Is the AI Revolution Creating Information Governance Problems?
- Information governance
- 5 Mins
The world is powered by data and technology. With all the focus and new legislation on data privacy, organizations need to keep governance at the forefront when reconciling the use of emerging technologies with compliance and privacy considerations. One area where this becomes particularly important is when organizations utilize platforms, solutions, and other technologies powered by artificial intelligence (AI) for business purposes. Some examples include creditors automating decisions on consumer approvals or employers using AI technology to assist with hiring determinations. The question becomes what framework should be placed around these processes and how can organizations implement some level of governance to avoid violations under laws like the EU’s General Data Protection Regulation (GDPR) or overall data mismanagement that can result in a myriad of other issues?
Keep reading for help on how to answer these big questions.
Getting a Better Grasp on AI
In order to make smarter governance decisions, the first step is expanding knowledge about how AI operates. While it is not necessary to be an algorithm expert, it is important to understand that this technology has the potential to bank an extremely large amount of consumer data that, in turn, can trigger various compliance obligations. Organizations using AI for business functions already understand the basics: this machine learning technology utilizes trained algorithms that grow to detect trends and automate a variety of human tasks. However, to improve AI governance, there needs to be a larger focus on the data that AI systems rely upon to make inferences. Where does this information come from? What are the collection and storage protocols? Are the resulting patterns accurate? Most importantly, what is happening with sensitive consumer data? These are all questions to evaluate to minimize the chance that AI usage runs afoul of legal obligations, especially those rooted in privacy. Having a handle on this aspect of AI will also contribute to stronger information governance practices. When an organization better understands the tools it deploys in the regular course of business, there is more insight into what data they collect and store. This will strengthen information governance, bring unknown obligations to the surface, and lessen the risk of noncompliant behavior.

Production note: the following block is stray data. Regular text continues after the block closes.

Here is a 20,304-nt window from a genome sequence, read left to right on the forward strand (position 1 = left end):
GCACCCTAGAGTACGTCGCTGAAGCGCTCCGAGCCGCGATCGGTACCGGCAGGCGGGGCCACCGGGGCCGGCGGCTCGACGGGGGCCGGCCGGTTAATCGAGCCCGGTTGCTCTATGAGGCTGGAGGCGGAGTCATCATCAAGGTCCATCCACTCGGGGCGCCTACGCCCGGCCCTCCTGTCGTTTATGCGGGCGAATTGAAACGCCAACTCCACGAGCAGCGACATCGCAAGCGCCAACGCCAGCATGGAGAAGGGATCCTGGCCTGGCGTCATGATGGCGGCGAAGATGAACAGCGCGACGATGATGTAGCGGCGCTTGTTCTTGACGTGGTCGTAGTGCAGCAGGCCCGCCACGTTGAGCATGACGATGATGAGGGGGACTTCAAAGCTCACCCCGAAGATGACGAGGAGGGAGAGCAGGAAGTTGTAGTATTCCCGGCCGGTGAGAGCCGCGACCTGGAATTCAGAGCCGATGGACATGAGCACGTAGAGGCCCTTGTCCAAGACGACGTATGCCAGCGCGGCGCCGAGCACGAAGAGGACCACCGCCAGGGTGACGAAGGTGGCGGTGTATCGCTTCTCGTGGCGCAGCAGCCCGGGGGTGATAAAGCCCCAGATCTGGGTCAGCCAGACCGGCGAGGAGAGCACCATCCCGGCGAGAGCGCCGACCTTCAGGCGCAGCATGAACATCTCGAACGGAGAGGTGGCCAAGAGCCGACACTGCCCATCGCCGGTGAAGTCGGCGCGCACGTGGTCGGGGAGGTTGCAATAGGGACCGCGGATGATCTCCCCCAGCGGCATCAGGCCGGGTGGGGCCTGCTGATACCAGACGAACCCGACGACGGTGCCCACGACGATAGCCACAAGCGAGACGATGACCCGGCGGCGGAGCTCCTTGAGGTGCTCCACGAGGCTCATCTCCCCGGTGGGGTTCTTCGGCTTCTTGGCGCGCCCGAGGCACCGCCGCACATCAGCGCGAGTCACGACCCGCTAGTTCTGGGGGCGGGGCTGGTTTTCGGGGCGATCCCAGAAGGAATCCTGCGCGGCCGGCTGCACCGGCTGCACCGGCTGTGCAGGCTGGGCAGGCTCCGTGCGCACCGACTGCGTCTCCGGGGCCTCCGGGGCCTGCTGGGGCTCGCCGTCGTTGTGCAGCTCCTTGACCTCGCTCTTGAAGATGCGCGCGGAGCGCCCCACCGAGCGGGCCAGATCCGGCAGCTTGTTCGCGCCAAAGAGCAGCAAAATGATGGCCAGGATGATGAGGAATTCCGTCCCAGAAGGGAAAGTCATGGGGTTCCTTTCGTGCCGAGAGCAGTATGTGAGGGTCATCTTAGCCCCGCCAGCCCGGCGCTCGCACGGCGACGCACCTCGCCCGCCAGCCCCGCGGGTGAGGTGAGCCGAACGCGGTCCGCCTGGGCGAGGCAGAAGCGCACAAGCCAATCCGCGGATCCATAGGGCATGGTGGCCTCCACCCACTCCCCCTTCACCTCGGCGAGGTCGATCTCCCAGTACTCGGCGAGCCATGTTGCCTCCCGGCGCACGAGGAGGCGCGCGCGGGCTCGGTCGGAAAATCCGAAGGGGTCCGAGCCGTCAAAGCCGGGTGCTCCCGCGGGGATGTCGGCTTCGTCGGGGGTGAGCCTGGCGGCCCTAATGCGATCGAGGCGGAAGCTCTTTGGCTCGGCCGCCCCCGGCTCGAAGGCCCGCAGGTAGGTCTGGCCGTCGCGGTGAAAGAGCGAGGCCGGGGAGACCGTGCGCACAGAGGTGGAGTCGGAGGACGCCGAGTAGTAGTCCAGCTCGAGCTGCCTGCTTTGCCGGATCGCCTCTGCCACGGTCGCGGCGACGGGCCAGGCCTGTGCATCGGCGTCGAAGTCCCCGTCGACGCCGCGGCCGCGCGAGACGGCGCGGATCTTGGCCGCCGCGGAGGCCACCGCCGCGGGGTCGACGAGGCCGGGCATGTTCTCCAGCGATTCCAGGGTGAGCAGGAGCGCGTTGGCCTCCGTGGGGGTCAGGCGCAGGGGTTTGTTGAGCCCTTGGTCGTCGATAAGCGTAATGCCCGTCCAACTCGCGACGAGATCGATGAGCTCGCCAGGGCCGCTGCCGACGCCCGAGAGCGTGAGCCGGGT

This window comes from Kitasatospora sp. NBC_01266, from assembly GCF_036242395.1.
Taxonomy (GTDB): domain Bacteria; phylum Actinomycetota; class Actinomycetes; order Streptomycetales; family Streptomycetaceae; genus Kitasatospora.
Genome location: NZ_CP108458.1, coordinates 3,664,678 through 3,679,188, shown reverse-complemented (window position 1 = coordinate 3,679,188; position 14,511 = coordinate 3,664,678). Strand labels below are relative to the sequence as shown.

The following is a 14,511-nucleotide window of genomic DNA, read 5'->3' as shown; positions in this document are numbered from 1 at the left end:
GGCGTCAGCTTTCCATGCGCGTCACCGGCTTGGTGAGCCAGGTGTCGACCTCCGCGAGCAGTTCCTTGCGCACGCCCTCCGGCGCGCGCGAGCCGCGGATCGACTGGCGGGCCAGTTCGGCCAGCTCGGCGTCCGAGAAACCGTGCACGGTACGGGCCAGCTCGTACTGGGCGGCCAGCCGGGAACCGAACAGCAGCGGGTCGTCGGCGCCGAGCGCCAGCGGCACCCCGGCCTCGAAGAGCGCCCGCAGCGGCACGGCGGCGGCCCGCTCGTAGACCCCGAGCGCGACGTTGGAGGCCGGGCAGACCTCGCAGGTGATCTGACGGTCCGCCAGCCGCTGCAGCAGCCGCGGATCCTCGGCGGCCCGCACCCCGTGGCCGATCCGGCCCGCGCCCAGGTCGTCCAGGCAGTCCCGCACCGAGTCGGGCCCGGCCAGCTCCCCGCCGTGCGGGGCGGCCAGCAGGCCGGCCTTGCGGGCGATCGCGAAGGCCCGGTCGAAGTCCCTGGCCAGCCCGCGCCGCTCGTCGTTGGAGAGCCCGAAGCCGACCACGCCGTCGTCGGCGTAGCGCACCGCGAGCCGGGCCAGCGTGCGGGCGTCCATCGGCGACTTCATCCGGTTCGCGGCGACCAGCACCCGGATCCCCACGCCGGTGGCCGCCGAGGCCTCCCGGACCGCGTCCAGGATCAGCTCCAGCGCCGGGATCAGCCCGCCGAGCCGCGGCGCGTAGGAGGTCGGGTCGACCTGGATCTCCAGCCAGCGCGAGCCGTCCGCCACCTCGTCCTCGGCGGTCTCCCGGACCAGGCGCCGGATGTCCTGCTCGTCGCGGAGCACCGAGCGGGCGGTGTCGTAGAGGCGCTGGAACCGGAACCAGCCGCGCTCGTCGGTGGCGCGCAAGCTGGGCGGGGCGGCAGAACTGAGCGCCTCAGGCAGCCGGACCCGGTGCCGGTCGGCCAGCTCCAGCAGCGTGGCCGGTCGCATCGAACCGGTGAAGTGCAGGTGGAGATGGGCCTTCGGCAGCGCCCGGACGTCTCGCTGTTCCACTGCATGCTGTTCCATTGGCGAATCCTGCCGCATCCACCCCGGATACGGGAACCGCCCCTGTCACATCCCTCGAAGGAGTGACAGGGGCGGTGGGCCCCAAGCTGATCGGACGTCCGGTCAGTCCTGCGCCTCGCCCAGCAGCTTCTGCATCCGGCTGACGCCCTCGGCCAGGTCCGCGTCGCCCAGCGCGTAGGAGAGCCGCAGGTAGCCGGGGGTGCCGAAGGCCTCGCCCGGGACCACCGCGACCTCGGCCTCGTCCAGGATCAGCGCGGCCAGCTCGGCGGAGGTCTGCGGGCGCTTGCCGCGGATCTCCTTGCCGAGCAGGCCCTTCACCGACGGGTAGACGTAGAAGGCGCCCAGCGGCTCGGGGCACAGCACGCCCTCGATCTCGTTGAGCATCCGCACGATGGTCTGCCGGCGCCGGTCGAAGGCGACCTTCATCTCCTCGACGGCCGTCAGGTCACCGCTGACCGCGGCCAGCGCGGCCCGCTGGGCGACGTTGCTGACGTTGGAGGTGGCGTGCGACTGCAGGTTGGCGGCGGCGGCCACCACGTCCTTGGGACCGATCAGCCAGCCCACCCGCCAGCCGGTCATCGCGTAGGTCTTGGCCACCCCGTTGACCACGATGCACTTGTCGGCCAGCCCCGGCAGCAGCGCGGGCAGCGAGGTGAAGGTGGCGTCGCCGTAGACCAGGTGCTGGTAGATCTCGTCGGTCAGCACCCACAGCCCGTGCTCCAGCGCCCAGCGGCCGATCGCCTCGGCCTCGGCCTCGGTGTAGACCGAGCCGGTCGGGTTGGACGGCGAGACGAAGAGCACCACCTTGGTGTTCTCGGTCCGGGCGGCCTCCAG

As organizations navigate through the digital age and data boom, governance should be a top concern. When dealing with AI technology, there needs to be a greater level of accountability and transparency. Organizations can look to their general data privacy framework and expand it to consider unique AI challenges. Pay close attention to compliance obligations under privacy laws and determine how AI fits into that. One definite issue to address is that there could be a bunch of private consumer data living on a company server simply because an algorithm made an inference. If this data is accurate, then there is the concern of failing to obtain consumer consent (which violates the GDPR and other new privacy laws). If that data is inaccurate, then according to these laws consumers should be able to challenge the inferences made about them.